In short, Donald Trump's claim that President Obama and Hillary Clinton are co-founders of ISIS are absurd. The group has been around for longer than they have been (or were) President and Secretary of State, respectively. One could argue that the rapid drawdown of troops created a vacuum in which ISIS was able to recover and expand. As I noted a couple of years ago ("What To Do About Iraq?")
In one of my very first posts ("Leaving Afghanistan Smartly") I recounted a remark by counterinsurgency expert David Kilcullen, who was one of General Patraeus's advisors in Iraq during the "surge" and an opponent of the invasion of Iraq in 2003 in the first place: "Just because you invade a country stupidly doesn't mean you have to leave it stupidly (see Tom Rick's book, "The Gamble" page 29).
We would have been smart to have heeded Kilcullen's advice. Unfortunately, we didn't. Although the invasion of Iraq was ill-advised, it was just as shortsighted to leave the country in such a hurry. Rather of removing all of our troops, we should have left a small force behind that could have continued to secure the safety of the Iraqi citizens. Instead, we now have a humanitarian crisis on our hands. ISIS is showing no mercy to religious minorities, who have been told to leave or die. Many in the West have seen video clips of Iraqi Yazidis fleeing for their lives (see above), and for the first time in 1600 years, there are no Christians living in Mosul ("ISIS and Mosul's Christians").
However, when conservative radio show host, Hugh Hewitt, stated that he understood Trump to mean "that he (Obama) created the vacuum, he lost the peace," Trump objected. "No, I meant he's the founder of ISIS. I do. He was the most valuable player. I give him the most valuable player award. I give her, too, by the way, Hillary Clinton" ("Donald Trump: I meant that Obama founded ISIS, literally").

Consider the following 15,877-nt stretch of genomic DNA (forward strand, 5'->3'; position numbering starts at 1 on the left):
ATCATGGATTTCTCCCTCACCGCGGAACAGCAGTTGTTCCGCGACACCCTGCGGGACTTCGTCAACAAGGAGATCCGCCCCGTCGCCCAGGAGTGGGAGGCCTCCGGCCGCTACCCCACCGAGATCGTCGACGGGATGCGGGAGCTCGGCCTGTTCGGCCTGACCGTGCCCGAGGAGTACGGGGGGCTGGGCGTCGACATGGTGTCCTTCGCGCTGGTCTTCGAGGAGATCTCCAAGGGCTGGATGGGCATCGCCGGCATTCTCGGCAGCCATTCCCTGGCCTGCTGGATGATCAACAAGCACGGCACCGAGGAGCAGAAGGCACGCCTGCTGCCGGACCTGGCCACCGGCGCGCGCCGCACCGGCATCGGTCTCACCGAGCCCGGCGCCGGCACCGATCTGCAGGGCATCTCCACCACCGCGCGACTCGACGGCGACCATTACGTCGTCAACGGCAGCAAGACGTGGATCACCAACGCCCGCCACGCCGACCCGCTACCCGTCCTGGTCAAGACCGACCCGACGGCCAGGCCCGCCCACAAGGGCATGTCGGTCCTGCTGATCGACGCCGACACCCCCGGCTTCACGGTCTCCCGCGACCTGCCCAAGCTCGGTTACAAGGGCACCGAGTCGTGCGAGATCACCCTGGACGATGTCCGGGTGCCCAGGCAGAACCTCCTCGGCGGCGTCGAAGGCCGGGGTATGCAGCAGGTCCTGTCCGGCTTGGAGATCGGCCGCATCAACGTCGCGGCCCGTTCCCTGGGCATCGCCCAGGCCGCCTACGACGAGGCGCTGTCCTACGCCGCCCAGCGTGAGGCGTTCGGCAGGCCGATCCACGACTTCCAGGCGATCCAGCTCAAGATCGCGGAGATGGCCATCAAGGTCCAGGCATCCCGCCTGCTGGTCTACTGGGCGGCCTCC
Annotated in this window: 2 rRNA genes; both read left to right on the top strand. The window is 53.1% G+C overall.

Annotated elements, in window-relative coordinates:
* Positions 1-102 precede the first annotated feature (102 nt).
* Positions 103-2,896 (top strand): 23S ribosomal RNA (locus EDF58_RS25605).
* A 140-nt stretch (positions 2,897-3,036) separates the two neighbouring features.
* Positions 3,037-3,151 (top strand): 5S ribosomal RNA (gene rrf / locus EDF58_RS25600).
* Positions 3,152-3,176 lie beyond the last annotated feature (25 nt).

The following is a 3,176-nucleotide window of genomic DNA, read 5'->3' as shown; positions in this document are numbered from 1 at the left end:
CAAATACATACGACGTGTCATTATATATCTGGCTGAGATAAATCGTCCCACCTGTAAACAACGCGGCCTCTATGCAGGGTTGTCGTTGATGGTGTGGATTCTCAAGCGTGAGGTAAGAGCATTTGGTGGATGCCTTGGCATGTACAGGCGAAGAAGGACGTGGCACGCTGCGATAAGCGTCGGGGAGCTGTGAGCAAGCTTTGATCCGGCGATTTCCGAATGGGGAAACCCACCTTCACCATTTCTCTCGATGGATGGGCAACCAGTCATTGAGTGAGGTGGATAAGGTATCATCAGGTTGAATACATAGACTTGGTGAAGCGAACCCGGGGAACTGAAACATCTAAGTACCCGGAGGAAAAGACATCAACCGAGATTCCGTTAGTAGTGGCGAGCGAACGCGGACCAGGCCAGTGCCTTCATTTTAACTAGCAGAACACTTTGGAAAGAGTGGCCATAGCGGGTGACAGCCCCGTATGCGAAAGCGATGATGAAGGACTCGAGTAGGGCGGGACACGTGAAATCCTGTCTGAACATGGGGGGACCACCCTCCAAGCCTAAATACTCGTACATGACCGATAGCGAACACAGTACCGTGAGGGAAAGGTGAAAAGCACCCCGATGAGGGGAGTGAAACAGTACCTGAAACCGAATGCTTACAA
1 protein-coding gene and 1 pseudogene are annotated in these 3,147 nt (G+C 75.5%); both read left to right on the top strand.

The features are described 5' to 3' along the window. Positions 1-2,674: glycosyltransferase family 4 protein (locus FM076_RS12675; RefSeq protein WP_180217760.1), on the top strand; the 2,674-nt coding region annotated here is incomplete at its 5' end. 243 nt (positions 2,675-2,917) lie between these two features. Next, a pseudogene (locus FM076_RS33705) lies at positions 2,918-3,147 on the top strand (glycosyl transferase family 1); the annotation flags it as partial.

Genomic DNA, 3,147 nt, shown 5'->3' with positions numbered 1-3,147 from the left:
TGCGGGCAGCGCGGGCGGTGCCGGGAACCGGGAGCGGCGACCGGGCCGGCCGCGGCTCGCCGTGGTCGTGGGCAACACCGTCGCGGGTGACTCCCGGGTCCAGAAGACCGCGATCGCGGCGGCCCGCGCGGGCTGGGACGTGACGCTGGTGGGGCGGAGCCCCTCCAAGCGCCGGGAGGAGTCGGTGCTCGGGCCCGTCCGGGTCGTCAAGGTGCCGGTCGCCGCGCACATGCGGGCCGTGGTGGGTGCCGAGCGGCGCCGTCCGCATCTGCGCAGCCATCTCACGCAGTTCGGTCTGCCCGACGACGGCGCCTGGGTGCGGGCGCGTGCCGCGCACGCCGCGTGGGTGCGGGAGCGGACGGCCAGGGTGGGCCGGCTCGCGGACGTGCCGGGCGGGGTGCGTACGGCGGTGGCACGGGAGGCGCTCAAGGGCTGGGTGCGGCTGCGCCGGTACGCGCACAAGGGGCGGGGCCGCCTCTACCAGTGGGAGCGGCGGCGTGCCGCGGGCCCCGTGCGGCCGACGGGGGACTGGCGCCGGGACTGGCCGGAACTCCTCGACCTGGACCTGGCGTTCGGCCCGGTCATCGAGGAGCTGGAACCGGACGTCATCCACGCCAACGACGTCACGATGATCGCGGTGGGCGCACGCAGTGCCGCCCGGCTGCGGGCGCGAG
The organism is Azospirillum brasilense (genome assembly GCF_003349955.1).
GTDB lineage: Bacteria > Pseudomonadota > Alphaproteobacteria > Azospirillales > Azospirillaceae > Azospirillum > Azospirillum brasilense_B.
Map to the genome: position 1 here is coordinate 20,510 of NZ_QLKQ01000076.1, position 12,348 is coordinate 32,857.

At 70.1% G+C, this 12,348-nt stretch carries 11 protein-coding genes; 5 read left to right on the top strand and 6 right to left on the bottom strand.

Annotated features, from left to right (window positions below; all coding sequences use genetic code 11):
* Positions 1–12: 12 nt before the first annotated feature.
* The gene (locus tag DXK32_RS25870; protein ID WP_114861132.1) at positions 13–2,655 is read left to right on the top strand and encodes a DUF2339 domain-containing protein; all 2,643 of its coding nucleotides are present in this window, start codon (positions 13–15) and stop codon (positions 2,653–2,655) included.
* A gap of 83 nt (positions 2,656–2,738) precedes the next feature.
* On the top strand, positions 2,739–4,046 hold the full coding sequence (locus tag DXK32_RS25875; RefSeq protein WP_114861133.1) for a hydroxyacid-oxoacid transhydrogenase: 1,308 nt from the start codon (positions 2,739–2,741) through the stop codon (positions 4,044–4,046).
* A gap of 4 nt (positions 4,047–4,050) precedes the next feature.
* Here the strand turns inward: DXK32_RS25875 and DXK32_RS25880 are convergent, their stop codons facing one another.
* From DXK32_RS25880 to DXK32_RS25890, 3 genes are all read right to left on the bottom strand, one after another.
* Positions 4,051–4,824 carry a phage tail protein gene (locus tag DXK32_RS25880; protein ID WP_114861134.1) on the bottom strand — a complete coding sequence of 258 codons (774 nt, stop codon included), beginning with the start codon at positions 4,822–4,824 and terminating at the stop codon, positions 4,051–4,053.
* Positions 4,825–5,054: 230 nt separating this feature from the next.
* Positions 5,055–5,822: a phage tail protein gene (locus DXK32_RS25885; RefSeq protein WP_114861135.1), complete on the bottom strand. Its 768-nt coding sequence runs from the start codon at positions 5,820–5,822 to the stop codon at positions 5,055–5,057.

I recently read that the Republican National Committee Chairman, Reince Priebus, told Trump that he'd been better off going on vacation after the Republican Convention ("Exclusive: The Republican Party’s Chairman’s Warning to Donald Trump"). Remarks such as those about the Kahn family, 2nd Amendment People, and Obama as ISIS's founder have kept the focus on Trump rather than on Clinton weaknesses (e.g., new revelations about her emails) ("Trump's Gaffes Steal Clinton's Blunder Thunder"). A simpler solution would be for Trump just to keep his mouth shut, but that seems to be an unlikely scenario.

Note: The history of ISIS is adapted from a paper I wrote with my colleagues Dan Cunningham and Rob Schroeder for a presentation at the 2015 ASREC (Association for the Study of Religion, Economics, and Culture) conference in Boston, Massachusetts.